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I'm looking through a solution of some problem. It has this step I don't quite understand. Please help me clarify.

Relevant equations:

  • $ u(x) = y^3 $
  • $\frac{dy}{dx} = \frac{1}{3y^2} \frac{du}{dx} $


$$(1)\quad x^3 \frac{du}{dx} + 3x^2 u(x) = 6x $$

$$(2)\quad\quad \frac{d}{dx} (x^3 u(x)) = 6x $$ How do you get from [1] to [2]. Is think its not the first time I've seen something like this, is it a special property or pattern?

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It's the familiar Product Rule for differentiation. – André Nicolas Jan 25 '13 at 4:40

That is the product rule at work; if you have two functions $f$ and $g$ then

$$(f g)' = f' g + f g'$$

In your case, $f(x) = u(x)$ and $g(x) = x^3$.

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You can do it via this way similarly: $$x^3u'(x)+3x^2u(x)=6x$$ If you know the Differential of a function , you will see that the LHS of above OE has a form $$d\left(x^3u(x)\right)$$ Now you need just to solve $$d\left(x^3u(x)\right)=6x$$ by a simple integration of both sides.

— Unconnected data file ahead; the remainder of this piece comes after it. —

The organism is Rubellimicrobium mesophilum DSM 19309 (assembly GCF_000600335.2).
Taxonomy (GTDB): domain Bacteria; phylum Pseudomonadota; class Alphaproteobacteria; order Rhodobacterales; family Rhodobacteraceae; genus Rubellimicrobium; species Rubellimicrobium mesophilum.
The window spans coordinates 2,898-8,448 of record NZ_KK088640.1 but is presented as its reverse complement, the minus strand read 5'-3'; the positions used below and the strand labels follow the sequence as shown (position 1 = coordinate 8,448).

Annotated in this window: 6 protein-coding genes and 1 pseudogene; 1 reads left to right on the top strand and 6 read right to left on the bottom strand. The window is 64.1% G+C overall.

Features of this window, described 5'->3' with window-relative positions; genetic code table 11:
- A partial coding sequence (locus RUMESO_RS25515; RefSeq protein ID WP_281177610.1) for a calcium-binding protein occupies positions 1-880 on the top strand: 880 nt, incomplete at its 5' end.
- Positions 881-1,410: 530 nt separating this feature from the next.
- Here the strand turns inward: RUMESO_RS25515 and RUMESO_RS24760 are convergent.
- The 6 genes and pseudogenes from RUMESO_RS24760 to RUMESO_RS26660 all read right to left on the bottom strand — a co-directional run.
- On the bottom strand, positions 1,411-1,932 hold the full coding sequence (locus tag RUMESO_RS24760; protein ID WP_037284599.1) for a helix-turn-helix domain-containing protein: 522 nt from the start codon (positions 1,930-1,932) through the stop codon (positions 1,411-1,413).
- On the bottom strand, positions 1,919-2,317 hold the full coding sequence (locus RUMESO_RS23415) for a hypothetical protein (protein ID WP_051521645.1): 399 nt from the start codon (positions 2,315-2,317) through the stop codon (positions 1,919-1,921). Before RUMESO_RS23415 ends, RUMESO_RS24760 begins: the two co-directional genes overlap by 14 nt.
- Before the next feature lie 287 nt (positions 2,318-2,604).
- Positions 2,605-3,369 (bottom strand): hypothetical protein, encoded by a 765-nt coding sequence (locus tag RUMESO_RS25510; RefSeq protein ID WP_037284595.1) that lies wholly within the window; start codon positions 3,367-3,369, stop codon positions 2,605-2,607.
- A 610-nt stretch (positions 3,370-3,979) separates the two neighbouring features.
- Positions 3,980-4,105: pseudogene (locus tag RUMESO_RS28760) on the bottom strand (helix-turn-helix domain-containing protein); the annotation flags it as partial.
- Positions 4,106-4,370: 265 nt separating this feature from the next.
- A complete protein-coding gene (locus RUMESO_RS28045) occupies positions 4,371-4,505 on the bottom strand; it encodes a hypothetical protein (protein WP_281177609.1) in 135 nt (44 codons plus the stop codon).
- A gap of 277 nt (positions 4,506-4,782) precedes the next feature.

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+1 I like "process" oriented answers! – amWhy Jan 27 '13 at 15:25
@amWhy: I saw how you edited. I'll try to do it for my other answers here. Thank you very much. – Babak S. Jan 27 '13 at 15:28
there's so much to learn about formatting; I'm always learning new tricks. I just copied your link, highlighted the terms "Differential of a function", clicked on the "chain-link" at the top left menu, and pasted the link into the pop-up asking for the URL. You can also do this [Differential of a function]( and only the expression "Differential of a function" will show up - (blue, as a link) – amWhy Jan 27 '13 at 15:32

This is known as the integrating factor trick. In your case, the integrating factor is simply one, so $$x^3(u(x))'+u(x)(x^3)'=(x^3\cdot u(x))'.$$ Remember that $$(f(x)\cdot g(x))'=f'(x)g(x) + f(x)g'(x).$$

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